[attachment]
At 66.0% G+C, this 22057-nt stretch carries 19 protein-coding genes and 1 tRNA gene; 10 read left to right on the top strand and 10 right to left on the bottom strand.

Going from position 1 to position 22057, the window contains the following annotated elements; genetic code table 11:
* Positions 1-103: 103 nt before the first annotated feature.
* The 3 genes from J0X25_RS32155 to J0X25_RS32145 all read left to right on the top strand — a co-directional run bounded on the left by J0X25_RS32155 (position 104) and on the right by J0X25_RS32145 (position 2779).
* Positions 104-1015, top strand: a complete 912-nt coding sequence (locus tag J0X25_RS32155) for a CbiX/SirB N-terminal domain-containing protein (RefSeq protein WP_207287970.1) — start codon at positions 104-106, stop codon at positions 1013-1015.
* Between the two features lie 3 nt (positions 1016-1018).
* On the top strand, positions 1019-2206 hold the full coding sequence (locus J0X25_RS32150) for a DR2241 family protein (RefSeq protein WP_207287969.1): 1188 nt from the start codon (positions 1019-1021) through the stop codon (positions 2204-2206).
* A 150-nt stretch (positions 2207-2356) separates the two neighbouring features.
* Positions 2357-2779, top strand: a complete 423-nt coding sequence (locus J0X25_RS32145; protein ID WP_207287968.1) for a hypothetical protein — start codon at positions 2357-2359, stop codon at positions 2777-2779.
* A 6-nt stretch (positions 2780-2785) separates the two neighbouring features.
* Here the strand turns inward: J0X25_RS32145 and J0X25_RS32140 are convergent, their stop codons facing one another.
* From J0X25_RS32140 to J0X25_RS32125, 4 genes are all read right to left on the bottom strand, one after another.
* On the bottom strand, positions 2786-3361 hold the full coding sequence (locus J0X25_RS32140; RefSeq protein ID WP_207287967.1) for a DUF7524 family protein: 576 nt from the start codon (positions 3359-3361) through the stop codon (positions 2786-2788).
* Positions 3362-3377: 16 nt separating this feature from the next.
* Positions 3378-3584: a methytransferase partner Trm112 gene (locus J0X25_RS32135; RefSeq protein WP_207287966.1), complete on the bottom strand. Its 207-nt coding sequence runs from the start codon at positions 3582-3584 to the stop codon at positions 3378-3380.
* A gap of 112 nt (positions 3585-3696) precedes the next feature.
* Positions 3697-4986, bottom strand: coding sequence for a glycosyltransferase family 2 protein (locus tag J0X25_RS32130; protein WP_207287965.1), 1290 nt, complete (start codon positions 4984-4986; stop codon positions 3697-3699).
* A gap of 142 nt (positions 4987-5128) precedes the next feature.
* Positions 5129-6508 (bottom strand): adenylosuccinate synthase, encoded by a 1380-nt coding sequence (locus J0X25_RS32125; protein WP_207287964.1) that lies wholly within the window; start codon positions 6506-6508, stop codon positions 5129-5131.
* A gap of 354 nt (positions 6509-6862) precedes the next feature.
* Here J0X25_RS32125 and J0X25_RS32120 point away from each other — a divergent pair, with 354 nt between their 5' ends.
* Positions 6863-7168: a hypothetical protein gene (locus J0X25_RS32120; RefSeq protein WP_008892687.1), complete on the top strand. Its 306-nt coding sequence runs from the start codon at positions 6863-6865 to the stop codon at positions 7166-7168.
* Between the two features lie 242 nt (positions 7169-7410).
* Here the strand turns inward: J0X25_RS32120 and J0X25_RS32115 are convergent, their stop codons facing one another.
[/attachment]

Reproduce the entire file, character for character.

At 66.0% G+C, this 22057-nt stretch carries 19 protein-coding genes and 1 tRNA gene; 10 read left to right on the top strand and 10 right to left on the bottom strand.

Going from position 1 to position 22057, the window contains the following annotated elements; genetic code table 11:
* Positions 1-103: 103 nt before the first annotated feature.
* The 3 genes from J0X25_RS32155 to J0X25_RS32145 all read left to right on the top strand — a co-directional run bounded on the left by J0X25_RS32155 (position 104) and on the right by J0X25_RS32145 (position 2779).
* Positions 104-1015, top strand: a complete 912-nt coding sequence (locus tag J0X25_RS32155) for a CbiX/SirB N-terminal domain-containing protein (RefSeq protein WP_207287970.1) — start codon at positions 104-106, stop codon at positions 1013-1015.
* Between the two features lie 3 nt (positions 1016-1018).
* On the top strand, positions 1019-2206 hold the full coding sequence (locus J0X25_RS32150) for a DR2241 family protein (RefSeq protein WP_207287969.1): 1188 nt from the start codon (positions 1019-1021) through the stop codon (positions 2204-2206).
* A 150-nt stretch (positions 2207-2356) separates the two neighbouring features.
* Positions 2357-2779, top strand: a complete 423-nt coding sequence (locus J0X25_RS32145; protein ID WP_207287968.1) for a hypothetical protein — start codon at positions 2357-2359, stop codon at positions 2777-2779.
* A 6-nt stretch (positions 2780-2785) separates the two neighbouring features.
* Here the strand turns inward: J0X25_RS32145 and J0X25_RS32140 are convergent, their stop codons facing one another.
* From J0X25_RS32140 to J0X25_RS32125, 4 genes are all read right to left on the bottom strand, one after another.
* On the bottom strand, positions 2786-3361 hold the full coding sequence (locus J0X25_RS32140; RefSeq protein ID WP_207287967.1) for a DUF7524 family protein: 576 nt from the start codon (positions 3359-3361) through the stop codon (positions 2786-2788).
* Positions 3362-3377: 16 nt separating this feature from the next.
* Positions 3378-3584: a methytransferase partner Trm112 gene (locus J0X25_RS32135; RefSeq protein WP_207287966.1), complete on the bottom strand. Its 207-nt coding sequence runs from the start codon at positions 3582-3584 to the stop codon at positions 3378-3380.
* A gap of 112 nt (positions 3585-3696) precedes the next feature.
* Positions 3697-4986, bottom strand: coding sequence for a glycosyltransferase family 2 protein (locus tag J0X25_RS32130; protein WP_207287965.1), 1290 nt, complete (start codon positions 4984-4986; stop codon positions 3697-3699).
* A gap of 142 nt (positions 4987-5128) precedes the next feature.
* Positions 5129-6508 (bottom strand): adenylosuccinate synthase, encoded by a 1380-nt coding sequence (locus J0X25_RS32125; protein WP_207287964.1) that lies wholly within the window; start codon positions 6506-6508, stop codon positions 5129-5131.
* A gap of 354 nt (positions 6509-6862) precedes the next feature.
* Here J0X25_RS32125 and J0X25_RS32120 point away from each other — a divergent pair, with 354 nt between their 5' ends.
* Positions 6863-7168: a hypothetical protein gene (locus J0X25_RS32120; RefSeq protein WP_008892687.1), complete on the top strand. Its 306-nt coding sequence runs from the start codon at positions 6863-6865 to the stop codon at positions 7166-7168.
* Between the two features lie 242 nt (positions 7169-7410).
* Here the strand turns inward: J0X25_RS32120 and J0X25_RS32115 are convergent, their stop codons facing one another.